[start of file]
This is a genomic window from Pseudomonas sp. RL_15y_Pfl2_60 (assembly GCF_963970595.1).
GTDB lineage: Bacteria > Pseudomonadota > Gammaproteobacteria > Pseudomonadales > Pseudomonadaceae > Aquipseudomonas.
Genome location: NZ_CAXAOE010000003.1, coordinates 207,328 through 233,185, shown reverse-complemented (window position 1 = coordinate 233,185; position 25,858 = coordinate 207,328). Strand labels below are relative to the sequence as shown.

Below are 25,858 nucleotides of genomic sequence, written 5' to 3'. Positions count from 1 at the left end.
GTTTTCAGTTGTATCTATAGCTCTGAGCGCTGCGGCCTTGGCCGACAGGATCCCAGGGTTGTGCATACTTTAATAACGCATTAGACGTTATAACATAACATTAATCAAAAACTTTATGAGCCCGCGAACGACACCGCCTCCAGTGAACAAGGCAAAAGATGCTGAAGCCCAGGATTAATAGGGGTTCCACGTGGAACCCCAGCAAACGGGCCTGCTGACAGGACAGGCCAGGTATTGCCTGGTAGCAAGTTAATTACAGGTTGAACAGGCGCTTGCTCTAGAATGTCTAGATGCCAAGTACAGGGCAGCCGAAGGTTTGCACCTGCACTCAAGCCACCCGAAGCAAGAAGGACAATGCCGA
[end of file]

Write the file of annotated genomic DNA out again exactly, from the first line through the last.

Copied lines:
This is a genomic window from Pseudomonas sp. RL_15y_Pfl2_60 (assembly GCF_963970595.1).
GTDB lineage: Bacteria > Pseudomonadota > Gammaproteobacteria > Pseudomonadales > Pseudomonadaceae > Aquipseudomonas.
Genome location: NZ_CAXAOE010000003.1, coordinates 207,328 through 233,185, shown reverse-complemented (window position 1 = coordinate 233,185; position 25,858 = coordinate 207,328). Strand labels below are relative to the sequence as shown.

Below are 25,858 nucleotides of genomic sequence, written 5' to 3'. Positions count from 1 at the left end.
GTTTTCAGTTGTATCTATAGCTCTGAGCGCTGCGGCCTTGGCCGACAGGATCCCAGGGTTGTGCATACTTTAATAACGCATTAGACGTTATAACATAACATTAATCAAAAACTTTATGAGCCCGCGAACGACACCGCCTCCAGTGAACAAGGCAAAAGATGCTGAAGCCCAGGATTAATAGGGGTTCCACGTGGAACCCCAGCAAACGGGCCTGCTGACAGGACAGGCCAGGTATTGCCTGGTAGCAAGTTAATTACAGGTTGAACAGGCGCTTGCTCTAGAATGTCTAGATGCCAAGTACAGGGCAGCCGAAGGTTTGCACCTGCACTCAAGCCACCCGAAGCAAGAAGGACAATGCCGA